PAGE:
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Buying Classic Ping Irons

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This guide is for persons buying or selling classic Ping brand golf clubs on eBay, including Eye2, Eye2 + no+, Eye2+, Zing, Zing2 and ISI models.   These rules developed from purchasing thousands of dollars of Ping irons, woods and putters on eBay for myself and others; I have never sold a Ping on eBay.  I have no vested interest in the information written here.  I have been playing golf for 25 years and have a low single digit handicap.  I have owned at least one set of each type and alloy of Ping irons. The opinions are my own.

Rule 1 - Request the serial number  - If they won't tell you the serial number, don't buy the club;

All Ping clubs have a serial number. Before you spend all that money, use Ping's 800 number to check them out.  With the serial number, Ping can tell you when it was made, what the original "dot" color was, what the original shaft was and if there was anything custom about the club, like shaft type, length or a special grind on the sole of the irons.   If what's advertised doesn't match up with what Ping says it should be -- don't buy it.

Rule 2 - Don't buy clubs that are not the original dot color; 

The dot color on Ping irons is the lie angle.  Lie angle is the angle between the shaft and the ground when the club is grounded.  Generally speaking, because the length of the clubs is constant, a shorter person needs a smaller angle (or flatter) than a taller player (more upright). Having the right dot for you will improve your game  Go to the Ping website, find out what dot you need via a "static fitting" and try to buy that color. Be aware that Ping recently (Fall 2007) modified the color chart; see the last installment for more information.  Most adult males fall in the Blue-Black-Red range.  

And therein lies the problem: unscrupulous sellers will paint over the true color of a less popular dot and advertise it as a color its not.  Some will even go to the trouble of bending the hosel of the club itself with widely varying results.  If bent too far or too often, the club may shatter.  Ping irons are cast (not forged) and even if bent, will eventually return to their original cast position; it could be next week or next year but it will happen. Remember Rule 1 and double check what you're buying.

Rule 3 - Avoid re-shafted clubs;

Ping irons were usually sold with proprietary steel shafts.  Eye2 had Microtaper or ZZ Lite shafts.  Late Eye2+ models had KTM or JZ shafts.  Zings originally had KTM shafts but these were changed to JZ for most production.  Zing2 had JZ shafts.   ISI had JZ or ZZ65 shafts.  A very limited number of each model were sold with various proprietary graphite shafts.  Why avoid re-shafts?  Few, if any Ping heads had parallel hosels, most were .355 tapered.  Club repair specialists sometimes drill out the tapered hosels to accept parallel tipped shafts, usually graphite.  Once this modification has been made, you can't go back.  Very rarely is a bench vise, an hand drill and an old Craftsman bit as good as a factory precision casting.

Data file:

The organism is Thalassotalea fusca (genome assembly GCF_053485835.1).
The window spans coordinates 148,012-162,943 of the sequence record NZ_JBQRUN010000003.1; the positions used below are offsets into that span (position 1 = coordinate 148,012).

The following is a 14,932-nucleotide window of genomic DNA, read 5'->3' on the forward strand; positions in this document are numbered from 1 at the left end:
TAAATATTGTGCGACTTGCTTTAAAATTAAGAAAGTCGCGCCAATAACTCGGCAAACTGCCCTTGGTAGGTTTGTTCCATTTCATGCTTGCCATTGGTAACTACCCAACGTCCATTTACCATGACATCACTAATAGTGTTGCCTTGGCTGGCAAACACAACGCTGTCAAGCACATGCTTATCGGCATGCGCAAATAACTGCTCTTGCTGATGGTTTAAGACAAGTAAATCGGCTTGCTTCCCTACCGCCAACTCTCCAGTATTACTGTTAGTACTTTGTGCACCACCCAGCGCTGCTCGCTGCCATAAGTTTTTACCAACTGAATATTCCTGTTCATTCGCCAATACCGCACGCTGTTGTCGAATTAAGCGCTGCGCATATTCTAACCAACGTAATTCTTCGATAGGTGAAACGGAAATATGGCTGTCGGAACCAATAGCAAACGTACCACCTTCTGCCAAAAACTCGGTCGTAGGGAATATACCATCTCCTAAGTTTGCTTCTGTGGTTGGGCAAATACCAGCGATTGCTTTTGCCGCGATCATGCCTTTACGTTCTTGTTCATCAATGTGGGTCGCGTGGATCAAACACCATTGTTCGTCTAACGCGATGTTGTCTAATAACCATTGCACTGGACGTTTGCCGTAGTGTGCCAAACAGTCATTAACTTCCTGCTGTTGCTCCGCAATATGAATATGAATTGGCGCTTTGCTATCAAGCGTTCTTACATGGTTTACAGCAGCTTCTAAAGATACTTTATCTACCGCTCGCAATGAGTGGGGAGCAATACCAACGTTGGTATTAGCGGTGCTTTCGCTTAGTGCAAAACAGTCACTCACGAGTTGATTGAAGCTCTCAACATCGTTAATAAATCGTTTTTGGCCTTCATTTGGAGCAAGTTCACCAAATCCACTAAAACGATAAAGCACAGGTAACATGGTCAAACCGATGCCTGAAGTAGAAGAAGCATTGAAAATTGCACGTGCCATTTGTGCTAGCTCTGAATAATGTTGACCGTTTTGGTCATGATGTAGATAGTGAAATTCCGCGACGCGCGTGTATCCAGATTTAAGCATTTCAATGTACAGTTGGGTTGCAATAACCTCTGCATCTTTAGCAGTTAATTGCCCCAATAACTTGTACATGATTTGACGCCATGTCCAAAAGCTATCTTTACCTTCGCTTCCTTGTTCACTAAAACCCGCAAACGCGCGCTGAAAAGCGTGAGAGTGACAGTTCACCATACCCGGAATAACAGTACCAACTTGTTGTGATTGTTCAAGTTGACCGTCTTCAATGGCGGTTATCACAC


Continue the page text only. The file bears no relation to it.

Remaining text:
Rule 4 - A complete set has matching serial numbers and includes the sand and lob wedge;

Because of a generally accepted misunderstanding about the nature of square grooves (see Rule 6), Ping Eye2 lob and sand wedges (including, undeservedly, the Eye2+ models) have acquired a value all out of proportion with their actual worth and are frequently sold separately.  If you are buying a set as an investment, then the set is complete only with the matching lob and sand wedge.  This says the seller was knowledgeable enough and scrupulous enough to keep the set together rather than try and cash in on selling the clubs separately.  Even if it's just for you, without thought to future investment value, try to buy a matching set.  Simply put, the more complete the set is, the more it's worth.

Rule 5 - Retumbling is O.K. - regrooving is not;

Retumbling is a cosmetic process whereby the clubhead is placed in an agitator containing some kind of acrylic media and subjected to several hours of light cleansing.  This is done with new heads before they are assembled and can be done with older heads to restore them to a like-new finish by removing tarnish, oxidation and even small abrasions.  This process is very effective in renewing Ping clubs including those made of Beryllium Copper (BeCu) and Beryllium Nickel (BeNi) as well as the more common stainless steel.  Ping will retumble stainless heads (but not other metals).  A number of companies who advertise on eBay do a great job and handle Beryllium models as well.  Retumbling is the only way to get that like-new look.  Avoid polished Pings; polishing removes substantial metal.

Regrooving is a process whereby the grooves in the club face are recut using some type of machine tool.  Pings grooves are precision cast at the factory.  Ping does not regroove its own clubs.  Regrooving makes the clubs non-conforming under USGA rules.  Avoid regrooved clubs like the plague.